Are the readers of a Blog comfortable with this type of content interspersed with their current experience, and will they stick around and support Bloggers who are taking money to post about certain brands?

As a Blogger, the bigger question might be: what does this do to your long-term credibility, and are these types of marketing programs worth the risk in terms of figuring that out?

It turns out that this is a question of ethics.


  1. This discussion keeps popping up and it never seems to get resolved. It keeps reverting back to a few core arguments that I think you’ve captured here:
    1. Bloggers can do what they want. There are no rules.
    2. Nobody is trying to prevent bloggers from making a buck.
    3. Readers will decide to stay, go or not give a damn.
    4. It’s a positive sign that marketers are experimenting in the social media space.
    Ultimately, it boils down to an individual choice for the blogger to sell his/her direct influence with a sponsored post i.e. advertorial. For the record, I see this as very different from a blogger getting to demo a shiny new gadget, or getting free access to an event because they are a blogger. And it’s a whole lot different from running Ad Sense or display ads on your site.
    I think the question of credibility is something that a blogger has to ask himself or herself because you don’t get a second chance to earn that trust back.

  2. Ultimately there will be people, like the examples in the first paragraph who will tolerate blog advertorials and some who won’t. It just depends on the individual.

  3. Sometimes it’s easy to see when a blogger had been paid to do a post. Other times it isn’t.
    Traditional media nearly always let us know when something is a sponsored promotion or ad. Why can’t bloggers do the same?
    I’ll stick around if the blogger remains honest.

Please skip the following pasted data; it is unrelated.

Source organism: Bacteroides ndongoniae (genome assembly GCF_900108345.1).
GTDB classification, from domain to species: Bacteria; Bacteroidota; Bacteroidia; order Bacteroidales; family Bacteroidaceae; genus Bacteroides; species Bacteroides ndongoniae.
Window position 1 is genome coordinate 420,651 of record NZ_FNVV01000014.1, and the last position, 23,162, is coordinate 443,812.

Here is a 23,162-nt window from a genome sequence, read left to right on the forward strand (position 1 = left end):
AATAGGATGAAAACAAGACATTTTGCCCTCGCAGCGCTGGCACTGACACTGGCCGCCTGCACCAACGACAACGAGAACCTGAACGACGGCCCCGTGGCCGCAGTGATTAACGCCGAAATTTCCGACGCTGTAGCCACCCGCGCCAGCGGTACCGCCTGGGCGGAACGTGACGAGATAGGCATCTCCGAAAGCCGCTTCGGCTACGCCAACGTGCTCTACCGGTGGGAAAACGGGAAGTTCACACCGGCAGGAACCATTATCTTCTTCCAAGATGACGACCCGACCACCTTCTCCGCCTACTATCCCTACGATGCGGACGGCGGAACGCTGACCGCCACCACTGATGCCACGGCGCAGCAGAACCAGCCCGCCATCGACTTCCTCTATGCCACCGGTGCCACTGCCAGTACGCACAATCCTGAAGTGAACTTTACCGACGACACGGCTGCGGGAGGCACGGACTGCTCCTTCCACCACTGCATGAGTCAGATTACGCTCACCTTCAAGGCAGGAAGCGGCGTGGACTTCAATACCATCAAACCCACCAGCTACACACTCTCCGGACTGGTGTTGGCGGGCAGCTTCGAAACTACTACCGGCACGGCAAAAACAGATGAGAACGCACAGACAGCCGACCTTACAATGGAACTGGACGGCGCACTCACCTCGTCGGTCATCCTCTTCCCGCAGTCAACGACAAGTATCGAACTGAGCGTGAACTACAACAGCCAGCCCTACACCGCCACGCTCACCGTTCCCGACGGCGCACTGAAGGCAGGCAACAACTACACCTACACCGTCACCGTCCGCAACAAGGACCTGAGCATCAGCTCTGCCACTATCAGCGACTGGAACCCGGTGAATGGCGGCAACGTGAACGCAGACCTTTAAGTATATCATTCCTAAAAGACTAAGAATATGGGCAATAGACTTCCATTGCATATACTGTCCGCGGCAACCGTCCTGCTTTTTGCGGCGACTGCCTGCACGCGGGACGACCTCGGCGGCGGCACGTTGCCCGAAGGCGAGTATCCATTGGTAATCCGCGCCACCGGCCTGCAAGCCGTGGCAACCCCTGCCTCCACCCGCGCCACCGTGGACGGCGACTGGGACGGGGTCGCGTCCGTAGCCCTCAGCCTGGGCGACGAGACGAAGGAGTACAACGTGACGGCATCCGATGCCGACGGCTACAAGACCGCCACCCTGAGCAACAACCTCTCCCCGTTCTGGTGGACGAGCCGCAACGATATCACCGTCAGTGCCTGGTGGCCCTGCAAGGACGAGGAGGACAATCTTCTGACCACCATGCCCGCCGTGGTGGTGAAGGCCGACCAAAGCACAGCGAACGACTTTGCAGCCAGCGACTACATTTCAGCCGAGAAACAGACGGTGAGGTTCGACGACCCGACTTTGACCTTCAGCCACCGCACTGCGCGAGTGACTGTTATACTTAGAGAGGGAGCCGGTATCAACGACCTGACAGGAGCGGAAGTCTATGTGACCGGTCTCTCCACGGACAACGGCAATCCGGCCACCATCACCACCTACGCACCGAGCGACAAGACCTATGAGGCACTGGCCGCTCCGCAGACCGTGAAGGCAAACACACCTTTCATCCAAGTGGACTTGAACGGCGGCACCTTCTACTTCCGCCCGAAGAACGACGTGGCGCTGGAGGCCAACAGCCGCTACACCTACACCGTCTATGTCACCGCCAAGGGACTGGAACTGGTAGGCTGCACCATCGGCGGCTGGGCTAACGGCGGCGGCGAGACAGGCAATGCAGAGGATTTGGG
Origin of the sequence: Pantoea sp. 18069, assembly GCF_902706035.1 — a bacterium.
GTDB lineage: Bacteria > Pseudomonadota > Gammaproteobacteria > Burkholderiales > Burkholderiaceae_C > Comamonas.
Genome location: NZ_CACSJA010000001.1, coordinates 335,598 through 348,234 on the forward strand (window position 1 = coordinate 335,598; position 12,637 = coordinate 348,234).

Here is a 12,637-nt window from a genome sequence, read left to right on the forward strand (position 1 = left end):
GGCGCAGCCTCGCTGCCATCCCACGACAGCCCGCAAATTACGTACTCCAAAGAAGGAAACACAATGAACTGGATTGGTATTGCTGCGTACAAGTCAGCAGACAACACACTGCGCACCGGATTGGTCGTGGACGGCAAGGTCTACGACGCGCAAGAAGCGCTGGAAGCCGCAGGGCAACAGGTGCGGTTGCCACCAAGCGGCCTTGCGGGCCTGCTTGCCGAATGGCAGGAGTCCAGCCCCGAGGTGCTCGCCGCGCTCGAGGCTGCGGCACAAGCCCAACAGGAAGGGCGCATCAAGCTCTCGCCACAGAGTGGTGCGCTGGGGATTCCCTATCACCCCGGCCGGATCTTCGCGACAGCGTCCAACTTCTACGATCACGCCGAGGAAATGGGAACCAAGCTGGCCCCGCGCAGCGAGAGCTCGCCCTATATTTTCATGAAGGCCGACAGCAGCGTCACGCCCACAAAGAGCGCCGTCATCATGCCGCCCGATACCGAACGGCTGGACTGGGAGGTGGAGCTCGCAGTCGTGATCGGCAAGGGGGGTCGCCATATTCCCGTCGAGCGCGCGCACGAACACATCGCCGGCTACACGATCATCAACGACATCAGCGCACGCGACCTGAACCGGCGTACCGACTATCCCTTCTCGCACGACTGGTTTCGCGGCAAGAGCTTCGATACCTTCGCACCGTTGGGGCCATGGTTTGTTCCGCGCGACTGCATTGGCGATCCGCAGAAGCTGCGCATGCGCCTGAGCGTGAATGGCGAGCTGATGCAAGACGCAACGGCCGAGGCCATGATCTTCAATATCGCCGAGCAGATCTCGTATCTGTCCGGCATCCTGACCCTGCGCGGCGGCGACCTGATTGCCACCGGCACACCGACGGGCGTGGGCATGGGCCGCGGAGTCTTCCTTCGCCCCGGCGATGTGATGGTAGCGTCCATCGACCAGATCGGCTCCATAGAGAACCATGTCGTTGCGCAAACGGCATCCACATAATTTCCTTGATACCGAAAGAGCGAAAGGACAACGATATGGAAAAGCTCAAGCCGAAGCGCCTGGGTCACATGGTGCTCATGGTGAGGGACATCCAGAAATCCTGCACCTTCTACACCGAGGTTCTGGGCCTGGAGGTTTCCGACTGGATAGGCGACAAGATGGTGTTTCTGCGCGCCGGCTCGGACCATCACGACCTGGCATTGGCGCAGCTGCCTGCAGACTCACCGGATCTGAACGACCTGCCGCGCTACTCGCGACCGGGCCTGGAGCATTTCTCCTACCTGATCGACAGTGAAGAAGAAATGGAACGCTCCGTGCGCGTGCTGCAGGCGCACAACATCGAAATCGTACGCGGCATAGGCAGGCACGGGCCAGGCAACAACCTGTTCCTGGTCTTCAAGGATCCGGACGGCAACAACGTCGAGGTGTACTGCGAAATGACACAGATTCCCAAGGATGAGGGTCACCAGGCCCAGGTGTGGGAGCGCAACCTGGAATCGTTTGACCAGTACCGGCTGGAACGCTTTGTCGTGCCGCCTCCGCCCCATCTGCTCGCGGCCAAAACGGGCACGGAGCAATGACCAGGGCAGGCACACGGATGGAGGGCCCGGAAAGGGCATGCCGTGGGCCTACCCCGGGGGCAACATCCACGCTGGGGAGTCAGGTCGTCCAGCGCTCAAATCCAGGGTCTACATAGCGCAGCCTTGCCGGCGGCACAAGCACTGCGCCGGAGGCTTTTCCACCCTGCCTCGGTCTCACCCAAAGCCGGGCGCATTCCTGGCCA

4. The 2009 Edelman Trust Barometer (Canada Findings) demonstrates that “perceived credibility of spokespeople” in Canada has now declined when it comes to “a person like yourself” (56 per cent in 2008, 49 per cent in 2009).
    Corporate or corporate advertising is down substantially (20 per cent to 9 per cent).
    In the 10th year of analyzing “trust,” Edelman has begun tracking “Personal or Non-Business Blogs or bulletin boards,” which in Canada were trusted by (only) 16 per cent of those surveyed.
    Although these figures don’t relate directly to the topic of your post, I do think they have some bearing, especially in regards to your final statements.

  5. I support this article and couldn’t agree more with your final conclusions. I think it does come down to your audience and how you are using, and promoting, your sponsors.
    One issue that I believe is set in stone though is the issue of transparency. I recently started a small amount of affiliate marketing on my blog (a very few book reviews linking to Amazon), but prefaced them with a blog post dedicated to why I was doing it and what they were. In case anyone is interested in how I approached this issue, my post is here:

  6. Mitch,
    Tks for continuing the discussion around blogging ethics. I have followed the discussion on 6 Pixels and on your blog…I can honestly say that 1 of the key reasons I keep coming back to your blog is your strong opinion in the area of blogger transparency. Of course we moving toward a paid blogging world…as a marketer, I understand that. As a reader, however, I just simply don’t want to be shilled all the time. And, as a blogger, I see just how easy it is to slip in affiliate links without people really knowing. I think this is downright slimy. I guarantee you I will not visit a blog that continually throws up sponsored posts or constantly throws affiliate links at me.
    I have no problem with Google adwords and ads that are clearly distinguishable from the rest of the content. I worry, however, about others who are getting taken for a ride via all the slick hidden stuff.
    Keep up the fight here…I’m with you.